If you’ve been reading Letters Blogatory for a while, you know that I am an enthusiast for astronomy and cosmology. I have often surprised people by saying that I hope we do not discover extraterrestrial life, especially simple extraterrestrial life. I get the same reaction I get when I tell people that it is illegal to use, possess, or sell marijuana anywhere in the United States. In this month’s Commentary, astrophysicist Ethan Siegel has an article that bears on my point even though he doesn’t draw the same conclusion.

In the mid-20th century, physicist Enrico Fermi asked, “where is everyone?” That was a laconic way of saying that there are millions of myriads of stars in our galaxy and millions of myriads of galaxies in the universe. The numbers are so large that we should expect there to be lots of civilizations all around us. Our own experience tells us that you don’t need to be fabulously advanced in technology to send out electromagnetic radiation that can be detected across the vast distances of space, given enough time. So where is everyone?

Today we use the Drake Equation to try to formalize Fermi’s intuition. The equation looks like this:

N = R* * fp * ne * f1 * fi * fc * L

Where N is the number of civilizations in our galaxy, R* is the average rate of star formation in the galaxy, fp is the fraction of stars with planets, ne is the fraction of planets that could support life, f1 is the fraction of those planets that actually do develop life, fi is the fraction of those planets that develop intelligent life, fc is the fraction of those planets that develop high technology, and L is the length of time a civilization is detectable from afar. We know a lot now about the number of stars in the galaxy, how many of them are the kind of stars that could support life like us, and how many planets an average star of the right type has. So if we have not encountered intelligent life, and with some caveats that I’ll mention in a moment, we can say that either f1, fi, or fc is very small, or in other words, that it is very hard for life to arise at all, or very hard for intelligent life to evolve from simple life. Or else maybe L is very small, and technological civilization rarely if ever lasts long.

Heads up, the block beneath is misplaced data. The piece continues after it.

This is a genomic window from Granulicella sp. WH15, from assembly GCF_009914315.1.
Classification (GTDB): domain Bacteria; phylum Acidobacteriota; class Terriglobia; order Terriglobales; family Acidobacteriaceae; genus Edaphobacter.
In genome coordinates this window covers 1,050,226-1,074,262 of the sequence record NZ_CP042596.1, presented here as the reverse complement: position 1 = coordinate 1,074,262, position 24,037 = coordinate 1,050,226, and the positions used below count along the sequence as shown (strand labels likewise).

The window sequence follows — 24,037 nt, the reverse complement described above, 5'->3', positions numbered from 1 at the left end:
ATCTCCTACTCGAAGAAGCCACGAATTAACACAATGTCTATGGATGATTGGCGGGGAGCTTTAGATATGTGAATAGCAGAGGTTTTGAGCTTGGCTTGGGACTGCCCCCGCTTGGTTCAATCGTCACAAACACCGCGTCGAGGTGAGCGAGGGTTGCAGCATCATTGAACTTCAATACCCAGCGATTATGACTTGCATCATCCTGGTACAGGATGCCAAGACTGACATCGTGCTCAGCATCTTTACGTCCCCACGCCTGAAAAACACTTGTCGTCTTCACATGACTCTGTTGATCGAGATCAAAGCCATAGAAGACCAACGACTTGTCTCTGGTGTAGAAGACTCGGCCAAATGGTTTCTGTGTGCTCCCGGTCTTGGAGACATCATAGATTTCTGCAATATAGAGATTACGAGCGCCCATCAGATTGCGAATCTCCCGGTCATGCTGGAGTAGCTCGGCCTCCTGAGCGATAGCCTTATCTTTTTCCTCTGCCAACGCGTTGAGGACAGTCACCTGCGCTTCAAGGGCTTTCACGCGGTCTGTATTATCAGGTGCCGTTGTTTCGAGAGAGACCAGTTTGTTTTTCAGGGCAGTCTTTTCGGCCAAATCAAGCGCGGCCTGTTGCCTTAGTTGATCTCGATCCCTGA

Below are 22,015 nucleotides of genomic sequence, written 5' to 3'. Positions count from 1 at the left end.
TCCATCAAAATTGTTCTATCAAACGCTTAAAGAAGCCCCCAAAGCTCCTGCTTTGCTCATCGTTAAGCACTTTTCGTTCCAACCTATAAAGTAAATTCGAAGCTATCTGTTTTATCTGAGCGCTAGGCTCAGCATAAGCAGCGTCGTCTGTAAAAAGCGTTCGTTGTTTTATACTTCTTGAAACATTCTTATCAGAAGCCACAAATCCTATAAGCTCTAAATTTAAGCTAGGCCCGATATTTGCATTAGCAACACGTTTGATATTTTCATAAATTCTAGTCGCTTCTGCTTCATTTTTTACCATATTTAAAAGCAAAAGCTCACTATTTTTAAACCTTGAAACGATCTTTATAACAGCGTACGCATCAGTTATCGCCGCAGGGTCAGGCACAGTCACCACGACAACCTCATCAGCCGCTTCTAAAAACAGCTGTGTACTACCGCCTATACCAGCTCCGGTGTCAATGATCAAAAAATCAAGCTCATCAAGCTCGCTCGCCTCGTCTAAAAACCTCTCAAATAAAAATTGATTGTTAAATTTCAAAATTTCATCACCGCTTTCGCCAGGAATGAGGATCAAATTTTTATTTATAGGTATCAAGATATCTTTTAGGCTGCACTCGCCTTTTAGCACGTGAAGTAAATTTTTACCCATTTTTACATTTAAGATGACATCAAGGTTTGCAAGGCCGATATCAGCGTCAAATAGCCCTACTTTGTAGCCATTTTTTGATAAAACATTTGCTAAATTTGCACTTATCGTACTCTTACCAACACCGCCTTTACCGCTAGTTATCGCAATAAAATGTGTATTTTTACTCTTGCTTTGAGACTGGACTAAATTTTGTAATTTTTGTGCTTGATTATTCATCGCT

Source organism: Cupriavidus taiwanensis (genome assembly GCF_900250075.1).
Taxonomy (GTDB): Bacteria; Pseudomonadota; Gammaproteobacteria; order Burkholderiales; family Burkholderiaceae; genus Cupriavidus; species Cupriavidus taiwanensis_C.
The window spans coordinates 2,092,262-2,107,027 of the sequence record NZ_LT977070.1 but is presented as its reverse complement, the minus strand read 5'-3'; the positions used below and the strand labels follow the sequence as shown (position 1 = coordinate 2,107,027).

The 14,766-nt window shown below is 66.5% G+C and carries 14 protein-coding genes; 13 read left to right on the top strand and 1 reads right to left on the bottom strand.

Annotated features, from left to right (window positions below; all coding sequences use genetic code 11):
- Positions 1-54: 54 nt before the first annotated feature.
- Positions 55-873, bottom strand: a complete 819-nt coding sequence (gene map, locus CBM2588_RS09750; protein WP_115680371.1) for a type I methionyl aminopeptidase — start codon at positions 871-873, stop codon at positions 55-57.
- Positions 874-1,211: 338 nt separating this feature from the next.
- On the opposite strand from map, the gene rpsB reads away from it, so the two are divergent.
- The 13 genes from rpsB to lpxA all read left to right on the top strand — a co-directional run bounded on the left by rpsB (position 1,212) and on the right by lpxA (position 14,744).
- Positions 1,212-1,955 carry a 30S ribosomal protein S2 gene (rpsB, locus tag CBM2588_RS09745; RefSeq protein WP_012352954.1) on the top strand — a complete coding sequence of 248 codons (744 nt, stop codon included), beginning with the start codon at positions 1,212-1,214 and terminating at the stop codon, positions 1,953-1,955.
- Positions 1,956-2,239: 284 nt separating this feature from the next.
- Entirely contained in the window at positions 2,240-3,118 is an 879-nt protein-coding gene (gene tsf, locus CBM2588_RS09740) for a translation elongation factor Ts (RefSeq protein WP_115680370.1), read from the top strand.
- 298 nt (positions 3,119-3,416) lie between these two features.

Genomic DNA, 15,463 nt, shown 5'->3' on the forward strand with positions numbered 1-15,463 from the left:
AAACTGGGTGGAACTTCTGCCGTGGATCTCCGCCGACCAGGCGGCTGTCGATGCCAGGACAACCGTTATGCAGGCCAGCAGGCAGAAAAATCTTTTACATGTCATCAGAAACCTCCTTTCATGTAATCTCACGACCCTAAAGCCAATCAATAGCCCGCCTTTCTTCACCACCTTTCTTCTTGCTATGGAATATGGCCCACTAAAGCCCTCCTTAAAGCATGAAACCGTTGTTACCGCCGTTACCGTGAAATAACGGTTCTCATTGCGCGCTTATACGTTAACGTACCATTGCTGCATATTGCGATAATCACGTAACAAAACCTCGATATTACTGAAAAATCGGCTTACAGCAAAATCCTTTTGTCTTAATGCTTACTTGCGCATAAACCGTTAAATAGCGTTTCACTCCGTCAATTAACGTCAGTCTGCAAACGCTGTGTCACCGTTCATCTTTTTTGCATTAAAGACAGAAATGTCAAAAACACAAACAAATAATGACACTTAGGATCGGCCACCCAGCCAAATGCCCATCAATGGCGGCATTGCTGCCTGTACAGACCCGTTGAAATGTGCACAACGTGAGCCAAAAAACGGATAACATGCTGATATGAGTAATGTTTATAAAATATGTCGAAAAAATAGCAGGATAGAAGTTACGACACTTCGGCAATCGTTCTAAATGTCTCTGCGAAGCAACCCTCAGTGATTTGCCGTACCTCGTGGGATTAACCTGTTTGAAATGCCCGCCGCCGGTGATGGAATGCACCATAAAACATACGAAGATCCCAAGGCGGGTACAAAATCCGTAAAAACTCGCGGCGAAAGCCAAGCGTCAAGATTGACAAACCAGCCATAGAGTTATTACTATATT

Now, if we discover simple extraterrestrial life in our own solar system—if we dig up a microbe on Mars or find bacteria in a thimbleful of water from Europa—or if we detect the chemical signatures of life using our increasingly excellent techniques for observing exoplanets and their atmospheres, then we will know that it is not difficult for simple life to arise, and the lack of extraterrestrial civilizations that we observe will mean either that it is difficult for advanced life to develop from simple life or that advanced civilizations do not last long. I’m no evolutionary biologist, but it seems to my inexpert understanding that intelligent life is an inevitable consequence of the development of life, given enough time. So it seems to me that if we find that simple life is common, the logical conclusion to draw from the absence of extraterrestrial civilizations that we observe is that technological civilization does not last long when it arises. And so I will feel better about the prospects for the human future if life is very rare, or even if it is unique to the Earth. It’s just math!

The caveats: maybe ET is out there but doesn’t want to be found. Maybe we have met ET but are not smart enough to realize it. And so forth. I nevertheless will continue to say I hope we never meet ET.